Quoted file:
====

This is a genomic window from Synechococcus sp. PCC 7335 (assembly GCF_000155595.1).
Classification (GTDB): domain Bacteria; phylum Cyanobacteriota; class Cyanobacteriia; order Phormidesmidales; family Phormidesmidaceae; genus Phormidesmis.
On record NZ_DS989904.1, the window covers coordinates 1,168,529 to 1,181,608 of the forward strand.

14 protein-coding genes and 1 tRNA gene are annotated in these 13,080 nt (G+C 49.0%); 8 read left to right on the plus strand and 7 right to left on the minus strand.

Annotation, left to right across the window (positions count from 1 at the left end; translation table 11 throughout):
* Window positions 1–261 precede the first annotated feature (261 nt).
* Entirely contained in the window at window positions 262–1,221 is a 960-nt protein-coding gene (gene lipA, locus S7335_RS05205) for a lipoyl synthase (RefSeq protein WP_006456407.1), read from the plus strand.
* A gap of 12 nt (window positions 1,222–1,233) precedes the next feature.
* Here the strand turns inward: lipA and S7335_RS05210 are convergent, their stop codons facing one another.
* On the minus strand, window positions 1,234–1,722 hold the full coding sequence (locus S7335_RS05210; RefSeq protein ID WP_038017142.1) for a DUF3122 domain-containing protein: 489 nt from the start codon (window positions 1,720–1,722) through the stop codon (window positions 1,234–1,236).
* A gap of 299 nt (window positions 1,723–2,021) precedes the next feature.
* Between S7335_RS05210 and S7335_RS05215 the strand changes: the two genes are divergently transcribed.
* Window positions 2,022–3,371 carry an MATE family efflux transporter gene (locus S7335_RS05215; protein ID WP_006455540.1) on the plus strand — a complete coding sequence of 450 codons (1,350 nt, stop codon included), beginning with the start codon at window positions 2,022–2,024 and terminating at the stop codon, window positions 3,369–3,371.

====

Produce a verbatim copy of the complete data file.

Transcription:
This is a genomic window from Synechococcus sp. PCC 7335 (assembly GCF_000155595.1).
Classification (GTDB): domain Bacteria; phylum Cyanobacteriota; class Cyanobacteriia; order Phormidesmidales; family Phormidesmidaceae; genus Phormidesmis.
On record NZ_DS989904.1, the window covers coordinates 1,168,529 to 1,181,608 of the forward strand.

14 protein-coding genes and 1 tRNA gene are annotated in these 13,080 nt (G+C 49.0%); 8 read left to right on the plus strand and 7 right to left on the minus strand.

Annotation, left to right across the window (positions count from 1 at the left end; translation table 11 throughout):
* Window positions 1–261 precede the first annotated feature (261 nt).
* Entirely contained in the window at window positions 262–1,221 is a 960-nt protein-coding gene (gene lipA, locus S7335_RS05205) for a lipoyl synthase (RefSeq protein WP_006456407.1), read from the plus strand.
* A gap of 12 nt (window positions 1,222–1,233) precedes the next feature.
* Here the strand turns inward: lipA and S7335_RS05210 are convergent, their stop codons facing one another.
* On the minus strand, window positions 1,234–1,722 hold the full coding sequence (locus S7335_RS05210; RefSeq protein ID WP_038017142.1) for a DUF3122 domain-containing protein: 489 nt from the start codon (window positions 1,720–1,722) through the stop codon (window positions 1,234–1,236).
* A gap of 299 nt (window positions 1,723–2,021) precedes the next feature.
* Between S7335_RS05210 and S7335_RS05215 the strand changes: the two genes are divergently transcribed.
* Window positions 2,022–3,371 carry an MATE family efflux transporter gene (locus S7335_RS05215; protein ID WP_006455540.1) on the plus strand — a complete coding sequence of 450 codons (1,350 nt, stop codon included), beginning with the start codon at window positions 2,022–2,024 and terminating at the stop codon, window positions 3,369–3,371.